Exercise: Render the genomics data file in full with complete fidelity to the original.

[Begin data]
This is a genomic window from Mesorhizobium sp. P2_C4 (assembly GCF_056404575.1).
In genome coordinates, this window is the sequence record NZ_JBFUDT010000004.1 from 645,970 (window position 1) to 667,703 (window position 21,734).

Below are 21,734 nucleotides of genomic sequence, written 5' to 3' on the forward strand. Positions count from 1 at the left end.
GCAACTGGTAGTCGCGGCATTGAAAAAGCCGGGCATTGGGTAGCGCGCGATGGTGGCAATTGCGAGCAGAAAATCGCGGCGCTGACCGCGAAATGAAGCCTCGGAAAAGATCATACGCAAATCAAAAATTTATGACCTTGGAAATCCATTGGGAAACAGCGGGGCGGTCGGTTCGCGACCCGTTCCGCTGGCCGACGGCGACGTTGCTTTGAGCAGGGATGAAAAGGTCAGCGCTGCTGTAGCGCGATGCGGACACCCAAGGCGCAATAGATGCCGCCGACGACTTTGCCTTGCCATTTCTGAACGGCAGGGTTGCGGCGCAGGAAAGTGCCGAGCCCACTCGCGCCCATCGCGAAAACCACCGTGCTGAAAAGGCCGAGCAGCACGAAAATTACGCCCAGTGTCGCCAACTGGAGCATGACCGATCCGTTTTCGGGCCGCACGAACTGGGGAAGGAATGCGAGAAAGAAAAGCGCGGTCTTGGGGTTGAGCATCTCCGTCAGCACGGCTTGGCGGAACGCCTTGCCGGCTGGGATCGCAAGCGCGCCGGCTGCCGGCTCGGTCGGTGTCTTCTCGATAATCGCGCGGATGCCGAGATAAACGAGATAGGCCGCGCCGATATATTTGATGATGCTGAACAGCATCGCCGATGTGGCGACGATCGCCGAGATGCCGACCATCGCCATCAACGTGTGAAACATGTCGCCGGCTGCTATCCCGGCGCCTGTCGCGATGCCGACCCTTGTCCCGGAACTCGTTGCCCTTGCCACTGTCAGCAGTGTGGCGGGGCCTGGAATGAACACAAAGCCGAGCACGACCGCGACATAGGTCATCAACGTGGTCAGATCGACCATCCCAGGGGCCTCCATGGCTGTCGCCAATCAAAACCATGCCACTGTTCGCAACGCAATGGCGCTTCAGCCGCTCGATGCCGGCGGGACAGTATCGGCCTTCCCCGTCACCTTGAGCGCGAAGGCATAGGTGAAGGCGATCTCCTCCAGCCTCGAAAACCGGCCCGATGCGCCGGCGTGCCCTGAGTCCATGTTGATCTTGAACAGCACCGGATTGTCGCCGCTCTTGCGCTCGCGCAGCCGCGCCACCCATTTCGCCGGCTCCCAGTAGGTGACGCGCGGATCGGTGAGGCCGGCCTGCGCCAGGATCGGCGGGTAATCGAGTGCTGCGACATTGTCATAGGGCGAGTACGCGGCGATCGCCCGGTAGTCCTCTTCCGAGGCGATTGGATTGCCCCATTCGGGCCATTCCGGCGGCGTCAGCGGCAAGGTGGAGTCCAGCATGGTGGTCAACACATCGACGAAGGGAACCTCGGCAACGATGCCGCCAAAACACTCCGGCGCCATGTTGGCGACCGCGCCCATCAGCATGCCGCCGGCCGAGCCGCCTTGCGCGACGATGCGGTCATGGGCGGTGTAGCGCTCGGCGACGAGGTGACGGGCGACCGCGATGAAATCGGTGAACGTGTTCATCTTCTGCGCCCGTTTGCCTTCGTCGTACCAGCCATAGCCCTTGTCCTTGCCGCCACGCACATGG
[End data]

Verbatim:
This is a genomic window from Mesorhizobium sp. P2_C4 (assembly GCF_056404575.1).
In genome coordinates, this window is the sequence record NZ_JBFUDT010000004.1 from 645,970 (window position 1) to 667,703 (window position 21,734).

Below are 21,734 nucleotides of genomic sequence, written 5' to 3' on the forward strand. Positions count from 1 at the left end.
GCAACTGGTAGTCGCGGCATTGAAAAAGCCGGGCATTGGGTAGCGCGCGATGGTGGCAATTGCGAGCAGAAAATCGCGGCGCTGACCGCGAAATGAAGCCTCGGAAAAGATCATACGCAAATCAAAAATTTATGACCTTGGAAATCCATTGGGAAACAGCGGGGCGGTCGGTTCGCGACCCGTTCCGCTGGCCGACGGCGACGTTGCTTTGAGCAGGGATGAAAAGGTCAGCGCTGCTGTAGCGCGATGCGGACACCCAAGGCGCAATAGATGCCGCCGACGACTTTGCCTTGCCATTTCTGAACGGCAGGGTTGCGGCGCAGGAAAGTGCCGAGCCCACTCGCGCCCATCGCGAAAACCACCGTGCTGAAAAGGCCGAGCAGCACGAAAATTACGCCCAGTGTCGCCAACTGGAGCATGACCGATCCGTTTTCGGGCCGCACGAACTGGGGAAGGAATGCGAGAAAGAAAAGCGCGGTCTTGGGGTTGAGCATCTCCGTCAGCACGGCTTGGCGGAACGCCTTGCCGGCTGGGATCGCAAGCGCGCCGGCTGCCGGCTCGGTCGGTGTCTTCTCGATAATCGCGCGGATGCCGAGATAAACGAGATAGGCCGCGCCGATATATTTGATGATGCTGAACAGCATCGCCGATGTGGCGACGATCGCCGAGATGCCGACCATCGCCATCAACGTGTGAAACATGTCGCCGGCTGCTATCCCGGCGCCTGTCGCGATGCCGACCCTTGTCCCGGAACTCGTTGCCCTTGCCACTGTCAGCAGTGTGGCGGGGCCTGGAATGAACACAAAGCCGAGCACGACCGCGACATAGGTCATCAACGTGGTCAGATCGACCATCCCAGGGGCCTCCATGGCTGTCGCCAATCAAAACCATGCCACTGTTCGCAACGCAATGGCGCTTCAGCCGCTCGATGCCGGCGGGACAGTATCGGCCTTCCCCGTCACCTTGAGCGCGAAGGCATAGGTGAAGGCGATCTCCTCCAGCCTCGAAAACCGGCCCGATGCGCCGGCGTGCCCTGAGTCCATGTTGATCTTGAACAGCACCGGATTGTCGCCGCTCTTGCGCTCGCGCAGCCGCGCCACCCATTTCGCCGGCTCCCAGTAGGTGACGCGCGGATCGGTGAGGCCGGCCTGCGCCAGGATCGGCGGGTAATCGAGTGCTGCGACATTGTCATAGGGCGAGTACGCGGCGATCGCCCGGTAGTCCTCTTCCGAGGCGATTGGATTGCCCCATTCGGGCCATTCCGGCGGCGTCAGCGGCAAGGTGGAGTCCAGCATGGTGGTCAACACATCGACGAAGGGAACCTCGGCAACGATGCCGCCAAAACACTCCGGCGCCATGTTGGCGACCGCGCCCATCAGCATGCCGCCGGCCGAGCCGCCTTGCGCGACGATGCGGTCATGGGCGGTGTAGCGCTCGGCGACGAGGTGACGGGCGACCGCGATGAAATCGGTGAACGTGTTCATCTTCTGCGCCCGTTTGCCTTCGTCGTACCAGCCATAGCCCTTGTCCTTGCCGCCACGCACATGG